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George Caley Plaque : December 2013
George Caley Plaque : December 2013

Photographs supplied by Peter F Williams

The plaque and plants are dedicated to the memory of botanist George Caley (1770-1829); one of the first Europeans to visit Mount Tomah.

George Caley was sent out to Australia in 1800 by Joseph Banks as the colony`s botanist. His main work was botanical and the vast numbers of plants, seeds and descriptions which he sent to Banks bear witness to his diligence and capacity as a collector. He was the first to make a determined effort to study the Eucalyptus. He also studied bird and animal life and specimens of these were likewise sent to Banks with comments and explanations. His excursions took him to Western Port and Jervis Bay, the Hunter River, Norfolk Island and Van Diemen`s Land, but of more significance were those around Sydney.  These included the definition of the limits of the Vaccary Forest (Cowpastures) in February 1804, an attempt to cross the Blue Mountains in November 1804, which ended at a place he named Mount Banks overlooking the Grose Valley.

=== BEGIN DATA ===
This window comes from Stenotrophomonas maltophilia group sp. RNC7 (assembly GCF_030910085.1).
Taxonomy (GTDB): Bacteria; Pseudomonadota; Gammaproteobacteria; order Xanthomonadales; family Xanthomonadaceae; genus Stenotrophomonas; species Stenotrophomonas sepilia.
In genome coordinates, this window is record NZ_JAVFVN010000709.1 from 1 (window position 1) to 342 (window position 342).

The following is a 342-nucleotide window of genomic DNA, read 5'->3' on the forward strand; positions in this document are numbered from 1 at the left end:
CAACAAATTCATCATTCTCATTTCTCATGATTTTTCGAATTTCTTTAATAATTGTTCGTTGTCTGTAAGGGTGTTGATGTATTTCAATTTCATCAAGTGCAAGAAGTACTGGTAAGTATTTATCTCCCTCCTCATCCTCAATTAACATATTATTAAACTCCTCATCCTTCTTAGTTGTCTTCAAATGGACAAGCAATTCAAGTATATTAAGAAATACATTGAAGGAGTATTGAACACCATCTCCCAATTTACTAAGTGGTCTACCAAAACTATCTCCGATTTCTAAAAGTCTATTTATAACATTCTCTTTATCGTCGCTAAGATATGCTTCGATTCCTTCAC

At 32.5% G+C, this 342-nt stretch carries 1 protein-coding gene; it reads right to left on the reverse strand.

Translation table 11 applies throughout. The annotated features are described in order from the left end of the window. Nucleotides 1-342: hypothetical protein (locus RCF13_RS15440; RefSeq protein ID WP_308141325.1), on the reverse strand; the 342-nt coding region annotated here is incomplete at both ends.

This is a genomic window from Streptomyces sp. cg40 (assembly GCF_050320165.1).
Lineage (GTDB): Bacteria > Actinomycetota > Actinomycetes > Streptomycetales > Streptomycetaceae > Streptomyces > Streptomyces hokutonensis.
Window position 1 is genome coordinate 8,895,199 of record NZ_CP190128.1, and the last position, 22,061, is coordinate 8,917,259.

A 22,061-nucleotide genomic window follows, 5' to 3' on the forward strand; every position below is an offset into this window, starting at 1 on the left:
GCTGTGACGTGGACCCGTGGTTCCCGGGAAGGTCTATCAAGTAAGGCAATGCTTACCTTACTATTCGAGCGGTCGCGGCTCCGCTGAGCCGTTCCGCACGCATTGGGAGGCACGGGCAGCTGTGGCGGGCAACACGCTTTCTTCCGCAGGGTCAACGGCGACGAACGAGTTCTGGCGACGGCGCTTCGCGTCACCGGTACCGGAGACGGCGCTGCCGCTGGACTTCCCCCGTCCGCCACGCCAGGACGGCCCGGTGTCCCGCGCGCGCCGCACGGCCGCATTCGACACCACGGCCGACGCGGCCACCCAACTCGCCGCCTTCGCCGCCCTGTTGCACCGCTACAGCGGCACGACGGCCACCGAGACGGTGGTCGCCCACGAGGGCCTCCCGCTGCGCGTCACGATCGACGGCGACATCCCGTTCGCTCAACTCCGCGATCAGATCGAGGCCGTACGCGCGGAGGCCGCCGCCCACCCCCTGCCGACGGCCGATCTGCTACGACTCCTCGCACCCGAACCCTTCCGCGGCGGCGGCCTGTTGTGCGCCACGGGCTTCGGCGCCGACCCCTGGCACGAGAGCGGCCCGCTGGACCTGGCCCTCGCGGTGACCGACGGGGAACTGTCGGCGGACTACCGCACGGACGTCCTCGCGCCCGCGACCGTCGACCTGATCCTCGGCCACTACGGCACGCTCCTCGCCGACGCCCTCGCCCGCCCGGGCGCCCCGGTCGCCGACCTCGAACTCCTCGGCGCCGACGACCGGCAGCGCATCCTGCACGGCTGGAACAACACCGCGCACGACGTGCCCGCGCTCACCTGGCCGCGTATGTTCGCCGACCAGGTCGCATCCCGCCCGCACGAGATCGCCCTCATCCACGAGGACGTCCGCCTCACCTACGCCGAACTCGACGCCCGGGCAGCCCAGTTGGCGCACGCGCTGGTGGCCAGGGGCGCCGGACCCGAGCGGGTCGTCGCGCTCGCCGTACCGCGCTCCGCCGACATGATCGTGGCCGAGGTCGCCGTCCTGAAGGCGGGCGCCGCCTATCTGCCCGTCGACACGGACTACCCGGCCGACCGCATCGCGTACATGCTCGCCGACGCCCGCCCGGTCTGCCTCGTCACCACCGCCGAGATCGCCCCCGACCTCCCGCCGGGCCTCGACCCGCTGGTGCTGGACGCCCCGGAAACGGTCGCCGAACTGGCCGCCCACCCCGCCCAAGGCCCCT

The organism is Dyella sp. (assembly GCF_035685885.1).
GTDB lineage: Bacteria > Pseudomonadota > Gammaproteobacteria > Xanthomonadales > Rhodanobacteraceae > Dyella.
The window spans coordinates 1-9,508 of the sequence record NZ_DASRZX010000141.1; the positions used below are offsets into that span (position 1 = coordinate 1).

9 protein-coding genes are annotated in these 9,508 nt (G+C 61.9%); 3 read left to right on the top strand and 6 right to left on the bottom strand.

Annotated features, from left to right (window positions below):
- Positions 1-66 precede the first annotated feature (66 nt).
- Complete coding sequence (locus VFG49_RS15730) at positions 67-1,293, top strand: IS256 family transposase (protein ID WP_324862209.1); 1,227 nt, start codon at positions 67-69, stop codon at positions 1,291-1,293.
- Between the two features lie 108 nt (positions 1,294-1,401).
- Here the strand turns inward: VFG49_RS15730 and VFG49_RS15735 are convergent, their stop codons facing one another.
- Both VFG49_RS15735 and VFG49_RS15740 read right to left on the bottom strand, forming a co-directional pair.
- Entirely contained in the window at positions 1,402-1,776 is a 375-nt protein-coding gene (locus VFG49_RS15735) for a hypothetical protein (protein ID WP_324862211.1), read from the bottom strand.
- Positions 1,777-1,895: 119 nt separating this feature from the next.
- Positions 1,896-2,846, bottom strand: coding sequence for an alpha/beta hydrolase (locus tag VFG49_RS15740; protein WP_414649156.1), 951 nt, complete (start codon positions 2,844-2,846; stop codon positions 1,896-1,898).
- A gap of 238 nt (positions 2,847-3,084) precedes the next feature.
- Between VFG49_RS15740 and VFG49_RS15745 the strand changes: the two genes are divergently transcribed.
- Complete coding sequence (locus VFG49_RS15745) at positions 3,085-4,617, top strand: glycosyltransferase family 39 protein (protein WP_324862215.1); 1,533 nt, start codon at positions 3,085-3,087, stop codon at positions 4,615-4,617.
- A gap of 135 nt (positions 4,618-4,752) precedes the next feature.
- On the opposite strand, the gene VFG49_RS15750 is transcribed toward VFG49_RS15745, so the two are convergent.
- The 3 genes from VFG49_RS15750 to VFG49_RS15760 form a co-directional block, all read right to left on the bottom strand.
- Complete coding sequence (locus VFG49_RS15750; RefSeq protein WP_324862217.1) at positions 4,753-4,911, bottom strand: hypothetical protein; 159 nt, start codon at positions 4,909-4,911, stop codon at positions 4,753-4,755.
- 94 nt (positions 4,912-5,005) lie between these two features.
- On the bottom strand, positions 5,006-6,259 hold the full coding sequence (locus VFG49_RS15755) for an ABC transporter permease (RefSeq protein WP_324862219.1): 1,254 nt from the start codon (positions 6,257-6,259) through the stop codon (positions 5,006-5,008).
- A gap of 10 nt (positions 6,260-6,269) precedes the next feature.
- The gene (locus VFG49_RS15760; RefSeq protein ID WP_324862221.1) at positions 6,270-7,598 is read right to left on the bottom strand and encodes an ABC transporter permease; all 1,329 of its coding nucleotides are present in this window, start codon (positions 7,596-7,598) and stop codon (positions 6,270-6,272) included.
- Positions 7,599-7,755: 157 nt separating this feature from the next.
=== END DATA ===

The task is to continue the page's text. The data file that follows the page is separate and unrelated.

Address:Bells Line of Road, Blue Mountains Botanic Gardens , Mount Tomah, 2758
GPS Coordinates:Lat: -33.538998
Long: 150.422498
Note: GPS Coordinates are approximate.
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Monument Type:Plaque
Monument Theme:People


Front Inscription

George Caley
(1770 - 1829)

Naturalist and explorer George Caley was one of the first Europeans to visit the Mount Tomah area. He set out from the Richmond area on 3 November 1804, accompanied by three convicts, to explore the mountains to the west. After an arduous seven-day journey on foot, Caley reached the summit of Fern Tree Hill, now Mount Tomah, on 10 November. The party spent several days in the area, but only reached Mount Banks before running short of food. They took four days to return, reaching Parramatta on 23 November. Caley's journal of the expedition was sent to his patron, Sir Joseph Banks, and is now in the British Museum of Natural History. He recorded that he found 'about 30 plants he had not met before', and particularly remarked on the thick stands of nettles (Urtica incisa) and thorny vines (Smilax australis) which made progress painfully slow. Some of the species he collected are planted in this garden dedicated to his memory.

Source: MA, ADB
Monument details supplied by Monument Australia - www.monumentaustralia.org.au